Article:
Then, students returned to the lab with their soil samples which they introduced bacterial hosts to “tease” bacteriophages out of the soil samples.  From there, they conducted “wet lab” work (think: working in a traditional science lab, performing hands-on procedures), bioinformatics (research that is information-based, rather than experiential), which is then synthesized into a poster that is presented at the formal symposium on June 28. Their wet lab work was overseen by TMCC BioResearch Instructors Summer Strickland and Sydnee Franzwa, while the Bioinformatics portion of the program was overseen by INBRE Bioinformatics Outreach Coordinator Joey Wilcox. 

For weeks 1-3, students isolate the bacteriophage DNA and then use then that DNA fingerprint to identify the type (bacteriophage cluster) of their sample. For weeks 4-5, students analyze their findings and synthesize information into scientific writing that, ultimately, is placed on a poster that they presented at the June 28 Symposium event.

Why Conduct Research?

George Mwinnyaa, TMCC Alumnus who is currently pursuing a Ph.D. at John Hopkins University, was the keynote speaker for the June 28 Symposium that celebrated the work of the BioResearch Program students, TMCC undergraduate students, as well as students from Western Nevada College and the University of Nevada, Reno who conducted undergraduate research.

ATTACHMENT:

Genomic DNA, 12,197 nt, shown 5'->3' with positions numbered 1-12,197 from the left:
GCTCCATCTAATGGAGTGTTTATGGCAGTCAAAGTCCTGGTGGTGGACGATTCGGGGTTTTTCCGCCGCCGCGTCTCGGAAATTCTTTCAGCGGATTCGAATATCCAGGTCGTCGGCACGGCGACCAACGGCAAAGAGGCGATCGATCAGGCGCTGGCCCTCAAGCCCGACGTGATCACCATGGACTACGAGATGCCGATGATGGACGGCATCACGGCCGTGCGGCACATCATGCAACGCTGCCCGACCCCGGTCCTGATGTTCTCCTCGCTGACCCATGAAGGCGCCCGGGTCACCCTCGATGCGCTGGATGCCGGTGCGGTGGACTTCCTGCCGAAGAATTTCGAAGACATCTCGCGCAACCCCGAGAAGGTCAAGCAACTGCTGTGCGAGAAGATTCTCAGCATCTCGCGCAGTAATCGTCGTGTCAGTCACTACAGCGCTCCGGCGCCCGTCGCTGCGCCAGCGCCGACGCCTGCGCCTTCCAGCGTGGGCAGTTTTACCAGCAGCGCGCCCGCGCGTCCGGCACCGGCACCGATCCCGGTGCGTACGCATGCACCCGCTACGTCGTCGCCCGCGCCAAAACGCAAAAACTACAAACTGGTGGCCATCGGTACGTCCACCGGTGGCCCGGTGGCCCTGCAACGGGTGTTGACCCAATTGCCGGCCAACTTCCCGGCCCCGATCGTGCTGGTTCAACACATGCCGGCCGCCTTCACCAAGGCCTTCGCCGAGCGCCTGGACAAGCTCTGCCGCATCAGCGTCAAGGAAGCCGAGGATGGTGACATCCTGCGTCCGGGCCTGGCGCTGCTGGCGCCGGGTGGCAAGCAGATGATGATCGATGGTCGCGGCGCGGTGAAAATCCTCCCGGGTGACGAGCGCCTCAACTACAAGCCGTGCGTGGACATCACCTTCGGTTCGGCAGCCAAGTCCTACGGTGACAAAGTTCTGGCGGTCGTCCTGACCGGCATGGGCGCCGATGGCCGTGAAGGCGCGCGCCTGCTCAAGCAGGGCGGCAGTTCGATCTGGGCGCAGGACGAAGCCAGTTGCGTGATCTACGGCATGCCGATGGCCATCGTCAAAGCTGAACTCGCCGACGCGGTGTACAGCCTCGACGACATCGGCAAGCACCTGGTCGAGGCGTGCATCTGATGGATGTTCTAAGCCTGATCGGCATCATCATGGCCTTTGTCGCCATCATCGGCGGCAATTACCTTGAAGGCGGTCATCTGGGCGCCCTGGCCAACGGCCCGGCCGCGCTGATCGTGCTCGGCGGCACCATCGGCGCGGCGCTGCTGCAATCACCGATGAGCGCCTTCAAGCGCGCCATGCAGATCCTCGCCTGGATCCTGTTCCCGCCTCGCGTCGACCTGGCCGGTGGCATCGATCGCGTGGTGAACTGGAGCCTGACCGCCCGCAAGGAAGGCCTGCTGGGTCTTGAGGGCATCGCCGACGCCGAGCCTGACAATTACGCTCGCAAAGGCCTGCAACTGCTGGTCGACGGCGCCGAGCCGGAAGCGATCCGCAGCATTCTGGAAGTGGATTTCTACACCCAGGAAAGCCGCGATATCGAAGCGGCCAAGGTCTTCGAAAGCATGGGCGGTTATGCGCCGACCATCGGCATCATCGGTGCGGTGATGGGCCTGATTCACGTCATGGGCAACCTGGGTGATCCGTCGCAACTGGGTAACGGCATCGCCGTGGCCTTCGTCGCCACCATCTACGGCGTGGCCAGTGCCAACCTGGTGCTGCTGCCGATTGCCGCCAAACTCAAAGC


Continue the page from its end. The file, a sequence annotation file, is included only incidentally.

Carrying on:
“Why do you want to do research?” Mwinnyaa asked those in attendance. By sharing his experiences as a student, Mwinnyaa explored the various possibilities: research can help you become a more competitive applicant and/or it can improve your resume. But, he suggested, those reasons aren’t good enough—students need to connect your research to your passion. For Mwinnyaa, his passion for research is driven by his desire to find cures to diseases and conditions for those he cares about—including his family in Ghana. Keeping the practice of research infused with a personal passion is a way for students to persevere in what can be a difficult pursuit rife with challenges and unexpected outcomes.